On January 10th, Fitbit officially launched the Fitbit Ionic in Hong Kong. Following the major acquisition of smartwatch maker Pebble, the world was waiting to see what the pioneering health and fitness tracking company had up its sleeve. Rumors of the Ionic have been floating around for some time, and let’s face it, with Apple storming in the scene in 2015, and Google pushing into the market with fashion partnerships, it was only a matter of time before Fitbit needed to launch a competitor. So how does the Ionic fare in this already-saturated marketplace?
Fitbit knows that it won’t be able to grab diehard Apple customers—most brands see targeting that niche a lost cause. It’s also not targeting the luxury audience that Android is gunning for. But what about the rest—those who aren’t loyal to a brand? That’s the audience that Fitbit wants, and they’re putting up a decent fight.
The Ionic is touted as a fitness-first smartwatch, and while it does have a sleek, exterior with interchangeable bands, it’s the small, fitness-focused details that will ultimately push a buyer to pick the Ionic versus the myriad of other smart watches out there. It’s an interesting strategy—you’re not going to wear a Garmin or TomTom to every occasion and the Apple watch and Android watches, with their shorter battery life and fewer sensors may leave you wanting for more. Fitbit seems like a good in-between, with a sleek look that may not fit more formal occasions, but good for the day-to-day.
The Ionic packs in a myriad of sensors, all aimed at making health and fitness tracking more seamless and accurate. It has an improved heart rate sensor, GPS, altimeter, and interestingly, a unique new SpO2 sensor, which estimates blood oxygen levels. The SpO2 is something that Apple or Google hasn’t yet included in their offerings so it’s particularly interesting. According to Fitbit, the sensor will eventually be able to tell a user if they have sleep apnea as well as a myriad of other, deeper blood oxygen-related health insights.
Alex Healy, director of product marketing said that what Fitbit wants is for the watch to be secondary to your daily life, unlike other watches that are loaded with extras—the Fitbit actively tries to make you interact with it less. Case in point, the automatic exercise tracking feature. Go for a swim (yes, finally a fully waterproof Fitbit), or a run and the Ionic will automatically start tracking your exercise without having to touch the watch. Even more handy, you can set the watch to exclude moments on runs or exercises where you are sedentary, perhaps at a stoplight or taking a water break—this ability will allow you to see only your exercise data, and not the resting gaps.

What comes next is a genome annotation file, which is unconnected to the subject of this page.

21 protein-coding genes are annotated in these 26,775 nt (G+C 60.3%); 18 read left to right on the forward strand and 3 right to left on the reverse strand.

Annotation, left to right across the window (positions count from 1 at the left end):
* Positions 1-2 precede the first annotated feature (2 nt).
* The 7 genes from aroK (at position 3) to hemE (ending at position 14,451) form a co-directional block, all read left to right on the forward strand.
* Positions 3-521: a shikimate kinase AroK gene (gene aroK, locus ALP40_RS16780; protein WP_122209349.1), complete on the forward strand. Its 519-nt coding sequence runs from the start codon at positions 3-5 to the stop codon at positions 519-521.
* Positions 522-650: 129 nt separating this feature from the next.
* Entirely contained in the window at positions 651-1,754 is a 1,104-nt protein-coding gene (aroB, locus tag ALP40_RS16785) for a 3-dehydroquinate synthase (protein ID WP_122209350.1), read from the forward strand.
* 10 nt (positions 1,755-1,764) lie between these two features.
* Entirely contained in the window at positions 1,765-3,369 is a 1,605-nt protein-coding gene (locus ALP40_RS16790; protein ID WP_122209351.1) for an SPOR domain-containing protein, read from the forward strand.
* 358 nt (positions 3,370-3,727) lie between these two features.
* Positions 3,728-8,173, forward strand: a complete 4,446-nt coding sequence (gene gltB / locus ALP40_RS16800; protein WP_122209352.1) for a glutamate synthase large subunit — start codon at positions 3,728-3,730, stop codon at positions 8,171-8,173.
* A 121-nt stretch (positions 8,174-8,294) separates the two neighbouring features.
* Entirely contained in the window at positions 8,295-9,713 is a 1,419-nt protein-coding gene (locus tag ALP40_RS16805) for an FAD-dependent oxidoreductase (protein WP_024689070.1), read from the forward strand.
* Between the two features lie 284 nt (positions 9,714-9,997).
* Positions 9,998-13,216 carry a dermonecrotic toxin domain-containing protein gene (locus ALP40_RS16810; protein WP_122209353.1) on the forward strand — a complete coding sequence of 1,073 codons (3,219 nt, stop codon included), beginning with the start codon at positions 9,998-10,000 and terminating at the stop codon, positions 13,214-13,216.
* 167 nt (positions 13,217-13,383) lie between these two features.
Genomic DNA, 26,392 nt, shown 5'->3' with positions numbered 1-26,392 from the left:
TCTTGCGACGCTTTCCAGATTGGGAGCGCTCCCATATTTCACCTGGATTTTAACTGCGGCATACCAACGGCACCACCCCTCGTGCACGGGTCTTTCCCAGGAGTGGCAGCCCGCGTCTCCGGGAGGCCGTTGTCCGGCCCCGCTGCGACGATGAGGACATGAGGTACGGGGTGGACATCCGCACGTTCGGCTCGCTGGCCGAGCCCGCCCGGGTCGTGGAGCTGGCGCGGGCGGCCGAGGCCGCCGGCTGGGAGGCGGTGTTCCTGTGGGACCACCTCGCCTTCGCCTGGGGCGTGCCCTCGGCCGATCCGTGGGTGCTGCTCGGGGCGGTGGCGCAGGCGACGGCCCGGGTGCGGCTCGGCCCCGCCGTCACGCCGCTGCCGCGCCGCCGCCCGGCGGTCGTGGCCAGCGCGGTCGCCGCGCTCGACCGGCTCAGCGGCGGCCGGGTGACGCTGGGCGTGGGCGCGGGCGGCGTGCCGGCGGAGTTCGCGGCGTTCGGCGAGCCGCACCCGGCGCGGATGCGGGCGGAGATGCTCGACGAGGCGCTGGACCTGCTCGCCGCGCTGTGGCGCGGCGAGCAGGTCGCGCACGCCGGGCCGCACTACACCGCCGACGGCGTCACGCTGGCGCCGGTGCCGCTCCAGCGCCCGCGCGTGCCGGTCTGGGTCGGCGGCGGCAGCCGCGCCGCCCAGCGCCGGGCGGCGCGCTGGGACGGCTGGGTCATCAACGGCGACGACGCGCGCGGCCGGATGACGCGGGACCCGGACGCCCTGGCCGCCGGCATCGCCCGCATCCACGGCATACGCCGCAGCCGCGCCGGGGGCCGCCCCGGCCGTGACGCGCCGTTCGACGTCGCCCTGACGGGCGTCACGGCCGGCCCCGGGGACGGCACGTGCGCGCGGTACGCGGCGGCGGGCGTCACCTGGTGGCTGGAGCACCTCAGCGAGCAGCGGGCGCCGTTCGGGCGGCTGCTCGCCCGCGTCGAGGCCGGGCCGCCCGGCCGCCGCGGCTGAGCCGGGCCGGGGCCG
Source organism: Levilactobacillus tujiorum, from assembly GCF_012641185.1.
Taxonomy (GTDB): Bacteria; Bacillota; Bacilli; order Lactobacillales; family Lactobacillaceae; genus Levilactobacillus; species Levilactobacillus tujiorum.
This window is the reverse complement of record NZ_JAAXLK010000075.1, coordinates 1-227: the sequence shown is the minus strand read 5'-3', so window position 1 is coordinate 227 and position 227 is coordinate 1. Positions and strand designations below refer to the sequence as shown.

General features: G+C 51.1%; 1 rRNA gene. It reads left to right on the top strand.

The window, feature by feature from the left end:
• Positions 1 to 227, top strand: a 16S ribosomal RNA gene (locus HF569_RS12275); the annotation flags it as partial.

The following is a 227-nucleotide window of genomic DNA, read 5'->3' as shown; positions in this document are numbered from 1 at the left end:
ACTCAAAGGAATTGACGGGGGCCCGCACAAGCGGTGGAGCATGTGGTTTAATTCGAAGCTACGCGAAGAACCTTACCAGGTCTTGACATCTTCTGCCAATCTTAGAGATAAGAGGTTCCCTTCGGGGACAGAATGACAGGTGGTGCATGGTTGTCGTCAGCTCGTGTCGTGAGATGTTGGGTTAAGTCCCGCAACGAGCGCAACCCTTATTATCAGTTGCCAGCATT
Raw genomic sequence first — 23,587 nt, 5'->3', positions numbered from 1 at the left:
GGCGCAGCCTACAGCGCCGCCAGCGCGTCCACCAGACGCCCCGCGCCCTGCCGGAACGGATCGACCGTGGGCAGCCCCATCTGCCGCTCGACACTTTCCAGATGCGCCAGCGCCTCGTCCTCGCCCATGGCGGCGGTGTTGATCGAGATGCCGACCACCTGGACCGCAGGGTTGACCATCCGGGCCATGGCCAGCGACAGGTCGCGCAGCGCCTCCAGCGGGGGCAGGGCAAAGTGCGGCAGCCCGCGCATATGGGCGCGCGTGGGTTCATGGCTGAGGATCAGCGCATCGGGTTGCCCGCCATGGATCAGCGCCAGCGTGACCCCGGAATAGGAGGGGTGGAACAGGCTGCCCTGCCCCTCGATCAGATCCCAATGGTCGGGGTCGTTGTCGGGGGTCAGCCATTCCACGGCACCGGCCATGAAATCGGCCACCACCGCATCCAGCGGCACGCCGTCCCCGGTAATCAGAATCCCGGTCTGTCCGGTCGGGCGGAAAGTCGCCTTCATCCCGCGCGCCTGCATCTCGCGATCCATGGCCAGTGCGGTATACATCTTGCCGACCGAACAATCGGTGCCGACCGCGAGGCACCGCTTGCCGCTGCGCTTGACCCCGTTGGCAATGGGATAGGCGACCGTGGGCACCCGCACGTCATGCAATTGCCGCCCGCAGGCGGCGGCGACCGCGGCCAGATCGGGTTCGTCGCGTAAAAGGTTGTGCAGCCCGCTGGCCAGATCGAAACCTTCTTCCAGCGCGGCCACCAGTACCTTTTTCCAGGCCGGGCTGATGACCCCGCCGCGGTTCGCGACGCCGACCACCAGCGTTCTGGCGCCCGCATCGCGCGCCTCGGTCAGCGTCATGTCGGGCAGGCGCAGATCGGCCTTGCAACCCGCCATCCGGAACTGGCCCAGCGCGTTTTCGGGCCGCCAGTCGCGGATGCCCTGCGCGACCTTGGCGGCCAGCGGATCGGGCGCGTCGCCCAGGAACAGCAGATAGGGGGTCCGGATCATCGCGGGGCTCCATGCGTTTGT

The Ionic isn’t the best-looking watch there is, but it’s not bad-looking either. What you can immediately say from first glance is yes, that is definitely a smartwatch, something that you can say for the Apple Watch as well, with its boxy-look. In terms of pure style, Android’s luxury partnerships give it an edge in the style department, with brands like Michael Kors and Louis Vuitton creating some great-looking pieces that deviate from the generic smart watch look. But the Ionic isn’t a watch for those who are looking for a fashion-forward watch. It’s utilitarian-sleek, but it’s guts are packed in a smooth body, which doesn’t look bad at all but doesn’t exactly scream style.
I haven’t been able to try the new leather straps, but from previous experience, I was quite disappointed, with the top coating scratching away, and looking quite cheap. Because of this, I prefer the elastomer straps over the leather.
Here’s the thing smartwatch makers don’t like to talk about: you have to charge them all the time. The Ionic has a reported 5-day battery life, but that’s without the GPS running, which can run for up to 10 hours (which is better than most competitors). While you still need to charge it, you don’t need to charge it nearly as often as you would an Apple Watch or other similar watches.
The Ionic is a step in the right direction for Fitbit and I think if they listen to their customers closely, it will be a strong contender in the years to come. Honestly, I can’t say that I would pick this over one of the more established devices like the Apple Watch or the Samsung Gear, especially since the price points are so similar, but I think the Ionic is definitely an attractive device that has room to grow and potentially overtake its competitors.
Add in phone-less calling and a bigger app library, and the next Ionic will be a force to be reckoned with. But for now, if you want a no-frills smart watch that tracks vitals well and doesn’t need a charge every night, then the Ionic is definitely a watch to consider.